We lay pretty low, I think, but the last five days were a whirlwind. It started last Wednesday when Pete and Shelley came into town. Pete joined us on piano at the Little Café and of course we carried on into the night after the performance. There is so much to talk about when you come out of the woods with a bottle of homemade dandelion wine. My brother and his wife came up the day Pete and Shelley left. They operate in their own time zone so even though we gained an hour we still managed to see 3AM two nights in a row. They left Sunday afternoon and we met Alice and Julio, who were visiting from Maine, an hour later.
We visited “Witness” with all three guests. The exhibition is up for another week and my brother became an integral part of the show once we connected the dots. I met Alice when I first started taking Fred Lipp’s class at the Creative Workshop. At that time she was painting luscious abstract constructions but she has moved closer to landscapes. She is one of my favorite painters and I was so pleased to learn that she was knocked out by the new charcoal drawings in the show. Her comments carry more weight than anyone else I know.
I was lucky to be at RoCo when Howard Ressel, the chief design architect of the Douglas Anthony, was there. He was drawn to the show by the postcard image, my father’s painting of the bridge. He told me he remembered someone sketching the construction and told us how the initial design was modified to include the bigger central arch, the one that shared weight from both directions of the eight lane highway. Formerly known as the Troup–Howell Bridge the triple steel arch bridge carries Interstate 490 over the Genesee River and Exchange Boulevard and is a major commuter route connecting eastern and western suburbs to downtown Rochester.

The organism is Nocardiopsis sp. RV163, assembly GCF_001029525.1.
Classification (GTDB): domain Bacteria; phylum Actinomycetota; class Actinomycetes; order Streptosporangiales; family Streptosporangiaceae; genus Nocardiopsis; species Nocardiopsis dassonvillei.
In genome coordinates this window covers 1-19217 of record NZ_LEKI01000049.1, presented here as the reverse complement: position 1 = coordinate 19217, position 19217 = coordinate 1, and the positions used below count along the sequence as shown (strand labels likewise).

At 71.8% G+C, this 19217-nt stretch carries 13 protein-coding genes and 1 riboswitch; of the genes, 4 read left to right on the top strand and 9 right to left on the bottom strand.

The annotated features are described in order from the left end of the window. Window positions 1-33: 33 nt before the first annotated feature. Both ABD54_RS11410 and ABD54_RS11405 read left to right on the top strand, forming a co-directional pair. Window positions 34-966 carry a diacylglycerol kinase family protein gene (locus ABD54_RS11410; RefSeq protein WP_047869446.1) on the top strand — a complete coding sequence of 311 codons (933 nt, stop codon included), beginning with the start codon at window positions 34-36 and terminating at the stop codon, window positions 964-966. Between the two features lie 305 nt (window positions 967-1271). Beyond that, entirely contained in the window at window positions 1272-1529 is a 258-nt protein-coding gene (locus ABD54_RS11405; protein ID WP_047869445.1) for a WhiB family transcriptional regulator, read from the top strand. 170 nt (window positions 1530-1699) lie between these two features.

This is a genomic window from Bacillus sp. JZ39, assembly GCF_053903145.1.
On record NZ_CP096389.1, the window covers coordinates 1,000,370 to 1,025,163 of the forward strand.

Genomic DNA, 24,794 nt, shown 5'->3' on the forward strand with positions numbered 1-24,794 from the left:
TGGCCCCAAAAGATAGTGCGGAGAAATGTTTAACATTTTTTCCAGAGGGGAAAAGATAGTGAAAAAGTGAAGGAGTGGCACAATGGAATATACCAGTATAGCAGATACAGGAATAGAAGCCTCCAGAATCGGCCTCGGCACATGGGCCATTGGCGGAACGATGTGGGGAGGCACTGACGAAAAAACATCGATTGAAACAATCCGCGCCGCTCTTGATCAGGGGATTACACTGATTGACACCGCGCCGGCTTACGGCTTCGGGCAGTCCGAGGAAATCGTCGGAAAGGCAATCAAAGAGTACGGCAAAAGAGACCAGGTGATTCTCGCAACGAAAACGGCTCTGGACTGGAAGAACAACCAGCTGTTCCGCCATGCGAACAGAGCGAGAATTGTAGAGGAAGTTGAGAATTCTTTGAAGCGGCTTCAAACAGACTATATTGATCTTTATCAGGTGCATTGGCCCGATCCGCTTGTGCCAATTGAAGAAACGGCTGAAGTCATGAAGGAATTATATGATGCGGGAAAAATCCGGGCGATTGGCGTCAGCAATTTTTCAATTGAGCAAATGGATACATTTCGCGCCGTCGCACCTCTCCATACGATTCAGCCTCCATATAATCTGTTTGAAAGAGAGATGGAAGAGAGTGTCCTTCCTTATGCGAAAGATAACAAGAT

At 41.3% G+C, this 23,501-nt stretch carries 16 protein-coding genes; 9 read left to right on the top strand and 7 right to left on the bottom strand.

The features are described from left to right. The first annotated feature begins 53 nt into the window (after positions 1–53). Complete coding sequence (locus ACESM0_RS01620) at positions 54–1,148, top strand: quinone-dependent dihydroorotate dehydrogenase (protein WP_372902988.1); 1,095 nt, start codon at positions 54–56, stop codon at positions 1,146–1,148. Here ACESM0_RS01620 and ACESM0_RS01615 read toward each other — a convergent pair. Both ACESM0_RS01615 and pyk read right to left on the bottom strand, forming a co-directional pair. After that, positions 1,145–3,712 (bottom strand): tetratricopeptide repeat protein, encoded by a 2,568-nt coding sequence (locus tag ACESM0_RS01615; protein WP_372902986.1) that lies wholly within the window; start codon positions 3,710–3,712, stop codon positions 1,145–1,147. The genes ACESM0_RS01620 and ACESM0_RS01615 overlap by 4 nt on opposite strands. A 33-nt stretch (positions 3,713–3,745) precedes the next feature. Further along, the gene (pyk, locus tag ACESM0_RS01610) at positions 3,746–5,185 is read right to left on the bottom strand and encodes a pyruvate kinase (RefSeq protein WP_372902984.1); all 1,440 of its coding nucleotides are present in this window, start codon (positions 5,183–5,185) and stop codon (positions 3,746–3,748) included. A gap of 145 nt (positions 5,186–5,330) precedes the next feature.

The official name of the bridge is The Frederick Douglass – Susan B. Anthony Memorial Bridge, a mouthful. And it is commonly referred to as the Freddy-Sue Bridge but Howard Reseal refers to it as the “Douglas Anthony Bridge.” I like that. The other was irreverent to such important figures. I told Howard the “Death to the Inner Loop” chant was a lonely cry twenty years ago and today the eastern half is filled in. So I will from hereafter refer to the bridge as the Douglas Anthony Bridge. Pleas pass this along.